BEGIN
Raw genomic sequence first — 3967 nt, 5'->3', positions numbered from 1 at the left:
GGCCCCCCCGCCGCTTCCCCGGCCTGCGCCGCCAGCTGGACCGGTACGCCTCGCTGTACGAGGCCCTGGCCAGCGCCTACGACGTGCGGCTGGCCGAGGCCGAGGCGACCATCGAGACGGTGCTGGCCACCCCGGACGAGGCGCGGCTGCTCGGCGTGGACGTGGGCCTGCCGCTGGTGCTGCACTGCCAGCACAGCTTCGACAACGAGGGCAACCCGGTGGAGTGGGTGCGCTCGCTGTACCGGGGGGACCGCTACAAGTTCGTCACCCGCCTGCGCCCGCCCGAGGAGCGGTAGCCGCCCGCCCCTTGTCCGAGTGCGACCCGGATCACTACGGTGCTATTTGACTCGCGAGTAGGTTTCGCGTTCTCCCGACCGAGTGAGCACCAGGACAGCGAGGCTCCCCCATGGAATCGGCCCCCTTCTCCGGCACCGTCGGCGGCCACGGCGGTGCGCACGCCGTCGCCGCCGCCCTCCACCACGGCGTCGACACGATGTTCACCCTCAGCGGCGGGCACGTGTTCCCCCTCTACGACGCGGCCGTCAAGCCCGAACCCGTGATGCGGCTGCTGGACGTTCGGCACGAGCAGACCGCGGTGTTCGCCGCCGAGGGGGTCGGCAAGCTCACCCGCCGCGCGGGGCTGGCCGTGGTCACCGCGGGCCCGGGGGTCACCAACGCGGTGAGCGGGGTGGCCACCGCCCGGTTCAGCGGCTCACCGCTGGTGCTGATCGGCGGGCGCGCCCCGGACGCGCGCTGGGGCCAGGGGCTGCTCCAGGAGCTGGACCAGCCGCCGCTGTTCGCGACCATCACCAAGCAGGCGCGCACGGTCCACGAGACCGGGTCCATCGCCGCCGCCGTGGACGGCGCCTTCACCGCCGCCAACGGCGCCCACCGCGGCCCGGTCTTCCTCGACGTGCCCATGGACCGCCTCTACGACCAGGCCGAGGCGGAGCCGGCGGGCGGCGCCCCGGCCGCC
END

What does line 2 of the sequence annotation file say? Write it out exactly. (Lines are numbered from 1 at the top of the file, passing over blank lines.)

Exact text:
GGCCCCCCCGCCGCTTCCCCGGCCTGCGCCGCCAGCTGGACCGGTACGCCTCGCTGTACGAGGCCCTGGCCAGCGCCTACGACGTGCGGCTGGCCGAGGCCGAGGCGACCATCGAGACGGTGCTGGCCACCCCGGACGAGGCGCGGCTGCTCGGCGTGGACGTGGGCCTGCCGCTGGTGCTGCACTGCCAGCACAGCTTCGACAACGAGGGCAACCCGGTGGAGTGGGTGCGCTCGCTGTACCGGGGGGACCGCTACAAGTTCGTCACCCGCCTGCGCCCGCCCGAGGAGCGGTAGCCGCCCGCCCCTTGTCCGAGTGCGACCCGGATCACTACGGTGCTATTTGACTCGCGAGTAGGTTTCGCGTTCTCCCGACCGAGTGAGCACCAGGACAGCGAGGCTCCCCCATGGAATCGGCCCCCTTCTCCGGCACCGTCGGCGGCCACGGCGGTGCGCACGCCGTCGCCGCCGCCCTCCACCACGGCGTCGACACGATGTTCACCCTCAGCGGCGGGCACGTGTTCCCCCTCTACGACGCGGCCGTCAAGCCCGAACCCGTGATGCGGCTGCTGGACGTTCGGCACGAGCAGACCGCGGTGTTCGCCGCCGAGGGGGTCGGCAAGCTCACCCGCCGCGCGGGGCTGGCCGTGGTCACCGCGGGCCCGGGGGTCACCAACGCGGTGAGCGGGGTGGCCACCGCCCGGTTCAGCGGCTCACCGCTGGTGCTGATCGGCGGGCGCGCCCCGGACGCGCGCTGGGGCCAGGGGCTGCTCCAGGAGCTGGACCAGCCGCCGCTGTTCGCGACCATCACCAAGCAGGCGCGCACGGTCCACGAGACCGGGTCCATCGCCGCCGCCGTGGACGGCGCCTTCACCGCCGCCAACGGCGCCCACCGCGGCCCGGTCTTCCTCGACGTGCCCATGGACCGCCTCTACGACCAGGCCGAGGCGGAGCCGGCGGGCGGCGCCCCGGCCGCC